7. Fish Steaks

As mentioned above, if you can poach an egg, you should be able to do a lot more. Here’s the rundown on how to tackle a fish steak. Some commenters noted that trout would work well for this recipe.

Steaks should be approximately 3/4 inches thick to ensure even cooking. Place steak in filter and run 10 cups of water through the coffeemaker. Flip steak, and run another 10 cups of water through machine.

8. Chive and Butter Sauce

Not a meal on its own, but you’ll need something to go with that fish, rice, chicken, or veggies.

Dice one small shallot into the coffee maker. Load two to four sprigs of fresh thyme into the filter basket without a filter, then run 1 cup of cream and 1 teaspoon of lemon juice through the coffee maker together. Season with salt and pepper, and allow the sauce to reduce over the hot plate for 15 to 20 minutes. Just before serving, add 1 tablespoon diced butter and swirl to melt. (Note: Coffee maker will require heavy cleaning afterward.)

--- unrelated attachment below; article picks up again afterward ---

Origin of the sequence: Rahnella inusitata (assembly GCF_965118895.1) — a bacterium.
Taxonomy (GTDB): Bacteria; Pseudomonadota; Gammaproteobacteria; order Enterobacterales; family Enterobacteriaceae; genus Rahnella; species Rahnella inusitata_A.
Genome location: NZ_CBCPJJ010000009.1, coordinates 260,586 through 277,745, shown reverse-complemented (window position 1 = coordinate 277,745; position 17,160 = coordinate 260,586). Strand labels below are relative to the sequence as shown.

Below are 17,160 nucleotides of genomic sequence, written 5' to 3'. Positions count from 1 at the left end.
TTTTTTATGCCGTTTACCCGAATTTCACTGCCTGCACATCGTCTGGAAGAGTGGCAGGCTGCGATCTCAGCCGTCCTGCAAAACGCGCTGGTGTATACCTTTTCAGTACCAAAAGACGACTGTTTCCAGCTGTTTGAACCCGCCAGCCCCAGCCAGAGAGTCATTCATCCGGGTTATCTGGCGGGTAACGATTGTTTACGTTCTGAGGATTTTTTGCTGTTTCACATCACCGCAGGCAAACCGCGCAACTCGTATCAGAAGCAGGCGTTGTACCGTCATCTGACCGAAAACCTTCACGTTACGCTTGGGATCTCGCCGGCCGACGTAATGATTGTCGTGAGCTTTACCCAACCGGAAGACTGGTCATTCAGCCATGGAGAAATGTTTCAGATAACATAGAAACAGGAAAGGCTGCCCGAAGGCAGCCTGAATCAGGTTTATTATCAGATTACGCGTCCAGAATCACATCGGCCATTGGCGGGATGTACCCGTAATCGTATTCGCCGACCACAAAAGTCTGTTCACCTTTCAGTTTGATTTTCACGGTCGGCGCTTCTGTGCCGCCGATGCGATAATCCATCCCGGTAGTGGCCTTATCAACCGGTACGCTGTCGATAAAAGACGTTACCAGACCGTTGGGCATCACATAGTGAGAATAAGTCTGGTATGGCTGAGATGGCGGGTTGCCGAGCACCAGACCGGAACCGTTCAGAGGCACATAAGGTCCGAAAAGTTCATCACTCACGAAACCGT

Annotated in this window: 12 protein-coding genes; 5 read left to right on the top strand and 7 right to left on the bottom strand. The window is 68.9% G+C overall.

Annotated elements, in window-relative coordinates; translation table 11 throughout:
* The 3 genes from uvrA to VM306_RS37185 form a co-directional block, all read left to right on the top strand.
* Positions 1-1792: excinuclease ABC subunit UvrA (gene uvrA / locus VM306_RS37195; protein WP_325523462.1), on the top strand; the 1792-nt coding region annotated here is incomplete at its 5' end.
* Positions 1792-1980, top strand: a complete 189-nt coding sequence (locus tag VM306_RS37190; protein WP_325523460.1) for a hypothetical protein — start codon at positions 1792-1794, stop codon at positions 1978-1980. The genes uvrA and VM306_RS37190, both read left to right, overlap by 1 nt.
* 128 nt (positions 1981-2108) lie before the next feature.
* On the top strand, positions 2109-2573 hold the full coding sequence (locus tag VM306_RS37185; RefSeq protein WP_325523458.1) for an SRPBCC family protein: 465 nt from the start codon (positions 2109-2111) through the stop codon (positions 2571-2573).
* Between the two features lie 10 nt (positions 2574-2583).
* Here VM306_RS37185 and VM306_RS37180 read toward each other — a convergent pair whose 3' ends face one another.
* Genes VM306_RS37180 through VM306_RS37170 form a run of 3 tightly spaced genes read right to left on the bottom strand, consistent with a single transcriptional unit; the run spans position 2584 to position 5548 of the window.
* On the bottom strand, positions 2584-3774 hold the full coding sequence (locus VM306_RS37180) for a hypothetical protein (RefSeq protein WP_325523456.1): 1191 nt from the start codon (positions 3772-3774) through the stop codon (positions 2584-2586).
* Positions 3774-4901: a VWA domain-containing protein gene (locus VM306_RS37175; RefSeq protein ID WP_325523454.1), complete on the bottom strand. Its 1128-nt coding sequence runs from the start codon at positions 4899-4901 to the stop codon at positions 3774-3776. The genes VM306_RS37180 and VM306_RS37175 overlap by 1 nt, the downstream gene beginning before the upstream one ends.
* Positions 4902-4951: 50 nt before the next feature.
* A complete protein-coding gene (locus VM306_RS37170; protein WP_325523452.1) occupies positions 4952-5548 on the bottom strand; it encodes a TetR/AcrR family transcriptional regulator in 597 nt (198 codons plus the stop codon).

Recipes 3, 4, and 8 come from a larger article on how to prepare a meal in your hotel room, which contains such pearls of wisdom as recommending you use a safety razor to sprinkle black truffle shavings over your finished meal. Genius.

9. Chocolate Fondue

The perfect dessert for your shifty, coffee-maker meal.

5 2.6 oz. dark chocolate candy bars, broken into small pieces

1 cup of whipping cream

2 bananas, sliced

1 apple, sliced

1 basket of strawberries, whole

Pour cream in glass decanter and heat for 15 minutes. Add broken candy bars to cream and heat for 10 minutes. Stir to create a smooth, rich sauce. Heat for an additional 5 minutes, then remove decanter from heat source. Spear fruit with forks and dip in chocolate sauce to coat. Serves three.

10. Beer